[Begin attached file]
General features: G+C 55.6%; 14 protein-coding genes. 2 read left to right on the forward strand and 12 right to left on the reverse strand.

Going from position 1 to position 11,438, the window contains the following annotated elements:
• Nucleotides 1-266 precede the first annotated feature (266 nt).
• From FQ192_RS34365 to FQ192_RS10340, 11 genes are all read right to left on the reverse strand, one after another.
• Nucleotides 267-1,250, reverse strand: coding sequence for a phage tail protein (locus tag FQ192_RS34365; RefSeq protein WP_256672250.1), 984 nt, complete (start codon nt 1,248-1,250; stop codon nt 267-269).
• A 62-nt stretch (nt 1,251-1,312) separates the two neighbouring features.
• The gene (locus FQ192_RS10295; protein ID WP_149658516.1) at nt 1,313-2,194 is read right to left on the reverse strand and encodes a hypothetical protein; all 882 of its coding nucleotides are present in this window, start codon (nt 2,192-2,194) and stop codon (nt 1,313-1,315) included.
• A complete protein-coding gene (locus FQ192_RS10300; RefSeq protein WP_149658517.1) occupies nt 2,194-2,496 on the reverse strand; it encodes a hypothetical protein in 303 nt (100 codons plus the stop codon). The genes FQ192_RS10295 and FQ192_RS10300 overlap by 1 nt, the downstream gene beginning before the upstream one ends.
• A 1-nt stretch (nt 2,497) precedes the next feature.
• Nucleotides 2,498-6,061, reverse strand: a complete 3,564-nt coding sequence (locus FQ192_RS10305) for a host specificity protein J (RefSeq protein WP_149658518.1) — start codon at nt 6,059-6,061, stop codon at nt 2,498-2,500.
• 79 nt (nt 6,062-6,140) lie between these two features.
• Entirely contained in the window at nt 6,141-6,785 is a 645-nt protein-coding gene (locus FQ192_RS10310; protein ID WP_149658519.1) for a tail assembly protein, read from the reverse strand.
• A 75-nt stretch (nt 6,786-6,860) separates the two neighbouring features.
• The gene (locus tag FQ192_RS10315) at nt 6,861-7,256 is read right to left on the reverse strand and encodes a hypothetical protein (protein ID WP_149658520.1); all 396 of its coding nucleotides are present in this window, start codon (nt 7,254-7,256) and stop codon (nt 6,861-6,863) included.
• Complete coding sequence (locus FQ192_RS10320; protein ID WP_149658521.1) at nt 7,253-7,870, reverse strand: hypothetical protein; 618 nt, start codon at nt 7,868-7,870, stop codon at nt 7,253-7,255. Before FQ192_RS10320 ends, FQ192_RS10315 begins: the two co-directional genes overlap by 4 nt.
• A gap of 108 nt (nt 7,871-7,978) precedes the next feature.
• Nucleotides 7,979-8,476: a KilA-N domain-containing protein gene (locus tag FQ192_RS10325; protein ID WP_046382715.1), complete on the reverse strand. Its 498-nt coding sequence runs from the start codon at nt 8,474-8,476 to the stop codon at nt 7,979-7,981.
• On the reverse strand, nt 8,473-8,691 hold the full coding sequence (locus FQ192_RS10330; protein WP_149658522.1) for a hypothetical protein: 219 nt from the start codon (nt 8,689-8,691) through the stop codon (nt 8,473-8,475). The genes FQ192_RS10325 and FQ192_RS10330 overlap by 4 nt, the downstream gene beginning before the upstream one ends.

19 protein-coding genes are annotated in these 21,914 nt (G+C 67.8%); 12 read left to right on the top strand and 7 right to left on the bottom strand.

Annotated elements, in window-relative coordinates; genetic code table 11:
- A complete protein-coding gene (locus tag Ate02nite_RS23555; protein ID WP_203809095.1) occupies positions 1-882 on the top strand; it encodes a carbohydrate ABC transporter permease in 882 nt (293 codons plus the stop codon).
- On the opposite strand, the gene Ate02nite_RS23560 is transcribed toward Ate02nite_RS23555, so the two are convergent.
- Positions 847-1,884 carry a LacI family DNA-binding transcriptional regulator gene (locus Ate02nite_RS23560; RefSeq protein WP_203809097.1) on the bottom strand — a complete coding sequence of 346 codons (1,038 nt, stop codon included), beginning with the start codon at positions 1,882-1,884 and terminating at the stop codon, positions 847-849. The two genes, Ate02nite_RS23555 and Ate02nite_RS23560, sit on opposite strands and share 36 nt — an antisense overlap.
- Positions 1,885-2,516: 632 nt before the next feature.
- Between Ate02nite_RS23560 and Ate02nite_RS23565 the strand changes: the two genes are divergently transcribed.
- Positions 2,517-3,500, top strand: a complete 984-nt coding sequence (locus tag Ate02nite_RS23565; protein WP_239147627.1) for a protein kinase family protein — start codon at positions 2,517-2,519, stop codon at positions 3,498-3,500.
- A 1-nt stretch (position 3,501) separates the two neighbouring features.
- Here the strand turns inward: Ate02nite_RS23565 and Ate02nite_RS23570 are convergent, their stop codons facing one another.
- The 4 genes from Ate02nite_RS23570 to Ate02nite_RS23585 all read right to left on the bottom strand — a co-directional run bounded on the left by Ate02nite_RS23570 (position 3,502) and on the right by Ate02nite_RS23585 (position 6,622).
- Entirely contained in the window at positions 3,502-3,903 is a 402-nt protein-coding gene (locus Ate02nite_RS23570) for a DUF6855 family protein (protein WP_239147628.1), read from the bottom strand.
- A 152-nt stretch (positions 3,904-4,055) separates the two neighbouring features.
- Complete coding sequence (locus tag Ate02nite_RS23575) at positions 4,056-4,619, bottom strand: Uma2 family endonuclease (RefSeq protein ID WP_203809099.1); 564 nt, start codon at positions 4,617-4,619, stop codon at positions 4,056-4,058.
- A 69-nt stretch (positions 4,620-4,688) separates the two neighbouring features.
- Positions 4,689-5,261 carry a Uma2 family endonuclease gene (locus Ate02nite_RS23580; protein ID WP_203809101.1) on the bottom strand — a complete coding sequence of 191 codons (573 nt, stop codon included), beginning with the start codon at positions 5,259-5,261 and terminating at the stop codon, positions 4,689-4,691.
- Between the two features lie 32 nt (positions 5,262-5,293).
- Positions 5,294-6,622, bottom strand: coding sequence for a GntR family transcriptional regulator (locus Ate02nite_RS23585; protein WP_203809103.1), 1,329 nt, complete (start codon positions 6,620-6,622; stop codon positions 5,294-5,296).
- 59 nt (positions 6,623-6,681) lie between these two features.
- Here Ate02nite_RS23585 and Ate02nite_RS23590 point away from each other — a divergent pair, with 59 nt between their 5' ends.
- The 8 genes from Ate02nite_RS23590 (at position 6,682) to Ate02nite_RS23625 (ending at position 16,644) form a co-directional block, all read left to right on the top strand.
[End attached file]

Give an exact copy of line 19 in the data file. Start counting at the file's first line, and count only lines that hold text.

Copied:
19 protein-coding genes are annotated in these 21,914 nt (G+C 67.8%); 12 read left to right on the top strand and 7 right to left on the bottom strand.